Associated Press , Published October 23 2012
Castro comments help oust Marlins' manager after one seasonMIAMI — Ozzie Guillen was fired Tuesday after one year as manager of the last-place Miami Marlins, whose promising season began to derail in April when his laudatory comments about Fidel Castro caused a backlash.
Miami's next manager will be the fifth for owner Jeffrey Loria since early 2010. Two managers he fired made the playoffs this year. The Marlins still owe Guillen $7.5 million for the three years remaining on his contract.
“After careful consideration following the disappointment of the 2012 season, we decided to dismiss Ozzie,” president of baseball operations Larry Beinfest said in a statement. “Our managerial search begins immediately and our hope is that a new manager, along with roster improvements, will restore a winning culture.”
The franchise was supposedly transformed by an offseason spending spree and the move into a new ballpark, and the Marlins expected to contend for a playoff berth. But a dismal June took the Marlins out of contention for good, and management dismantled the roster in July.
The season went sour from the start. Guillen's comments praising Castro in a magazine interview angered Cuban Americans, who make up a large segment of the Marlins’ fan base. The Venezuelan manager apologized repeatedly at a news conference for his remarks about the former Cuban leader. Guillen then began a five-game suspension only five games into his stay with the team.
“That was a very, very hard situation for me and the people around me,” Guillen said in September. “It was maybe the worst thing I ever did.”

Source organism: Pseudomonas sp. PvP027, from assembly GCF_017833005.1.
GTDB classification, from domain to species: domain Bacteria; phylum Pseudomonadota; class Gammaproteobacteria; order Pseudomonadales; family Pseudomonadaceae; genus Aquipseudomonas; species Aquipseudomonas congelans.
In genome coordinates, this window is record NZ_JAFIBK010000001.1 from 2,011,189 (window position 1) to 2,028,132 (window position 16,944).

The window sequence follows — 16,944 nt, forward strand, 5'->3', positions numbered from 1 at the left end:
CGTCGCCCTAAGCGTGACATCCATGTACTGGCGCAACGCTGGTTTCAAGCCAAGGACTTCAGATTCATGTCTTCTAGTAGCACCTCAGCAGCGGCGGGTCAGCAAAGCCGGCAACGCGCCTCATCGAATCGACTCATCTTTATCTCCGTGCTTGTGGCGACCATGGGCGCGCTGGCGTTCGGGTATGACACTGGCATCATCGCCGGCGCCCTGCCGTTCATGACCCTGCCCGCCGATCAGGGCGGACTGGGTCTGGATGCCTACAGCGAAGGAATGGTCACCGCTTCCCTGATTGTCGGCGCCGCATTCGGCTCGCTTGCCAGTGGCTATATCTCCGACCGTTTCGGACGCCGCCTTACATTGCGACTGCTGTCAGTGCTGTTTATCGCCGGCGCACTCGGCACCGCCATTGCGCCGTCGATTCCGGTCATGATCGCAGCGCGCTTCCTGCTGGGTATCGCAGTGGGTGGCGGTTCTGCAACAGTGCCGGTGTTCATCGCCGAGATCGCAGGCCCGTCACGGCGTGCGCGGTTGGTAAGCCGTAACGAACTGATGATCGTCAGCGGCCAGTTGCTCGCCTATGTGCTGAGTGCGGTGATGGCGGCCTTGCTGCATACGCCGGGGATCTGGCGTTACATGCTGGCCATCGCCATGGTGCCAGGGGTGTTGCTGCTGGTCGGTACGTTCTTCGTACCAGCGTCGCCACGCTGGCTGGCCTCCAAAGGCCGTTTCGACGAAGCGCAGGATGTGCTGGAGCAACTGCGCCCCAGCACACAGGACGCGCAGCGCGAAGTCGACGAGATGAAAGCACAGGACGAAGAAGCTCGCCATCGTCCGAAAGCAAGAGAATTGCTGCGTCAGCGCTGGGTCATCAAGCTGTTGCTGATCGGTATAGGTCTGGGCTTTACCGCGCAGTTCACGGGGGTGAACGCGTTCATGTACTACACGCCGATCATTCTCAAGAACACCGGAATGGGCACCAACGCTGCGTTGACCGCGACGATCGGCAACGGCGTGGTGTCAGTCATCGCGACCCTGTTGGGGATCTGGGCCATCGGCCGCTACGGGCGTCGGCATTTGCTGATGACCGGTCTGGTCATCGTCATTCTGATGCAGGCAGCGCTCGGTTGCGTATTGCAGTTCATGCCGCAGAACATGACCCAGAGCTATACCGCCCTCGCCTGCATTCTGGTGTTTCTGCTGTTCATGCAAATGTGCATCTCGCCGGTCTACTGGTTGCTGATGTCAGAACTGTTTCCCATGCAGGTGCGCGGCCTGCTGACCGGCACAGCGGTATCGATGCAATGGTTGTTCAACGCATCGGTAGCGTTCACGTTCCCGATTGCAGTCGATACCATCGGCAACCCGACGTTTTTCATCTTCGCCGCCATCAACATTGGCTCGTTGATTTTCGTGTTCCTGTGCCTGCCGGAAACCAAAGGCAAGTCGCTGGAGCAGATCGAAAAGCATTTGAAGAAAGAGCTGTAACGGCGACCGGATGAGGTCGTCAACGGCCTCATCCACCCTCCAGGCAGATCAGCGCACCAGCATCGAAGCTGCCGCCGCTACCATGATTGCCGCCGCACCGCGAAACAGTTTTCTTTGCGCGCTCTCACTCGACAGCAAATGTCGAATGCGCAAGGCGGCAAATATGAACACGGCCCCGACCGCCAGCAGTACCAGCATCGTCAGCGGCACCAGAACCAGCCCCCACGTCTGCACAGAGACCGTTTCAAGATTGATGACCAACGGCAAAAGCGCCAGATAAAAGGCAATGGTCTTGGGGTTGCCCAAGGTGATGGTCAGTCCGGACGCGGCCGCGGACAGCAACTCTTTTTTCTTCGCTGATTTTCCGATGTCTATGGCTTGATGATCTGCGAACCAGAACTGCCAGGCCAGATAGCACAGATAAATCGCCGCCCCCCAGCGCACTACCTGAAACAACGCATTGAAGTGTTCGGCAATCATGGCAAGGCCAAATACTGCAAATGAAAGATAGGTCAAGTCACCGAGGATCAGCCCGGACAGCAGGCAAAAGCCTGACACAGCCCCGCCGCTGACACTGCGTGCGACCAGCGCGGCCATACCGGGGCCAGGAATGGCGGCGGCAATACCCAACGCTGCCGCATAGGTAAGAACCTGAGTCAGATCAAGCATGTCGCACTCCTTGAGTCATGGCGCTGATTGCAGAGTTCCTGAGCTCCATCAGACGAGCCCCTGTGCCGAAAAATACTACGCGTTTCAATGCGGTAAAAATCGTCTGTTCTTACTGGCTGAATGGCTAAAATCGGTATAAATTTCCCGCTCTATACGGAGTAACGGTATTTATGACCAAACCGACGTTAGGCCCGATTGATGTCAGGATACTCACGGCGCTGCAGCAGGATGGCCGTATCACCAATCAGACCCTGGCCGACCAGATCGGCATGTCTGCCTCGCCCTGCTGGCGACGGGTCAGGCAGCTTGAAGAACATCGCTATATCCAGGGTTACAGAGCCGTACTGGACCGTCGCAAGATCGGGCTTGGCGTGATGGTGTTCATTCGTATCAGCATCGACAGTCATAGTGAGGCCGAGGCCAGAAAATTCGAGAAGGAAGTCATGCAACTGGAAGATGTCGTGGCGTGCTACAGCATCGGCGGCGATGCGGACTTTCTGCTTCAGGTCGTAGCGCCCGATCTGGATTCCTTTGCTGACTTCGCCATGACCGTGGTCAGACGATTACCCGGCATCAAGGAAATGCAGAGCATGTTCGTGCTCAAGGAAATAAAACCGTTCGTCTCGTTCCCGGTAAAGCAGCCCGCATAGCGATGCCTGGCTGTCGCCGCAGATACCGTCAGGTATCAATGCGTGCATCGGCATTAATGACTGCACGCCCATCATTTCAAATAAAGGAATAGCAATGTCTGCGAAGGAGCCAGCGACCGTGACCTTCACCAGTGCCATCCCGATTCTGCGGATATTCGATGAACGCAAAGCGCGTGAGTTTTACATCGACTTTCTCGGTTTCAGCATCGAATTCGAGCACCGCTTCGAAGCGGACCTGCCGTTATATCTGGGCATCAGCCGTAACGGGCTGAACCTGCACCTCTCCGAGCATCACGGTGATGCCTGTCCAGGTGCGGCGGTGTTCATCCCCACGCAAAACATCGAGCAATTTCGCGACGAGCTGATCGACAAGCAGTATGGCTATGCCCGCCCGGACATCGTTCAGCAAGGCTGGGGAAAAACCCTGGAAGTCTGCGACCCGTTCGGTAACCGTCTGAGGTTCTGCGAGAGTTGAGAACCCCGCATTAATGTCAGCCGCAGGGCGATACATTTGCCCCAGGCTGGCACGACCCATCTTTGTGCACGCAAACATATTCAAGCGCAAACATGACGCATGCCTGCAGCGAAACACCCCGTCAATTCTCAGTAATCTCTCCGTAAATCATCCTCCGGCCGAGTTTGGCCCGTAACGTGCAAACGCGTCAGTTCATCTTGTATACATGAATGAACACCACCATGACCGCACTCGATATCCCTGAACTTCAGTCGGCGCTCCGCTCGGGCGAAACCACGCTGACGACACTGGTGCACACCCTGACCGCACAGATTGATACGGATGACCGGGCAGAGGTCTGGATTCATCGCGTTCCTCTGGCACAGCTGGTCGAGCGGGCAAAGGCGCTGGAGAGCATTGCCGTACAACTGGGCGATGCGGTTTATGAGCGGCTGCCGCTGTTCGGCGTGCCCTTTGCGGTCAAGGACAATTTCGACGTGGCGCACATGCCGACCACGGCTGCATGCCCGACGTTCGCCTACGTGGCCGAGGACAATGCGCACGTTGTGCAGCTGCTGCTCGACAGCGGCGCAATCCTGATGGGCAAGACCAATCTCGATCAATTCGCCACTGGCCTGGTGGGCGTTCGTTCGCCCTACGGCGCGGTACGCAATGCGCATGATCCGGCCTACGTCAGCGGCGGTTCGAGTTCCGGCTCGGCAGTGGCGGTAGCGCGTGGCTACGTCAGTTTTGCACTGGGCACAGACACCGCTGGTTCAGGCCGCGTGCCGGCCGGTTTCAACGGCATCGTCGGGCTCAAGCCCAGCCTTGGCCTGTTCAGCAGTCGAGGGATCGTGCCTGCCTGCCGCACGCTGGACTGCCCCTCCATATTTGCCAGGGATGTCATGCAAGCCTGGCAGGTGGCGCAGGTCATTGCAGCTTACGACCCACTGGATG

The Castro episode was a factor in the decision to fire Guillen, Beinfest said.
“It was not a positive for the team; it was not a positive for Ozzie,” Beinfest said. “It was a disappointment, no doubt about it.”
There had speculation that Beinfest's job might also be in jeopardy, but he said he'll continue in his current role.
Guillen left the Chicago White Sox a year ago after eight seasons. Some 24 hours later he sealed a four-year deal with the Marlins, where he was a third-base coach for the 2003 World Series championship team.
“I feel like I'm back home,” he said at the time.
Loria traded two minor league players to obtain Guillen and gave him a team-record $10 million, four-year deal.
But by June, the Marlins had fallen below .500 for good.
“We all felt we had a pretty good ballclub coming out of spring training, and we just didn't play well,” Beinfest said. “We all share in this. This is not a fun day for me, certainly not for Ozzie or Jeffrey or anybody involved. This is an organizational failure. But we felt like we needed to make this change so we could move forward.”
Despite the frustrations of losing, the talkative, opinionated, profane Guillen kept his cool for the most part, and he repeatedly accepted responsibility for the team's performance.
Mindful of speculation his job might be in jeopardy, he said two weeks before the end of the season he was glad he rented a house in Miami rather than buying when he took the job.
“With the job I did this year, do you think I deserve to be back here?” Guillen said on the final day of the season. “Of course not. But I'm not the only one. ... Let's start from the top. The front office failed, Ozzie failed, the coaching staff failed, the players failed, everybody failed.”
In December, the Marlins signed All-Stars Jose Reyes, Mark Buehrle and Heath Bell to contracts worth a combined $191 million. But Bell was a bust as the closer, and the Marlins were plagued by poor hitting, especially in the clutch. Bell was traded last week to Arizona.
In the Marlins’ 20 seasons they have reached the postseason only twice, as wild-card teams in 1997 and 2003. Both times they won the World Series.
This year they finished last in the NL East at 69-93, their worst record since 1999. Their loss total rose for the third year in a row.
The search for a new manager has just begun, Beinfest said.
“We need to find a way to re-ignite our winning culture,” he said. “We don't need to necessarily talk about winning divisions or winning wild cards or winning this or winning that. We need to win period.”
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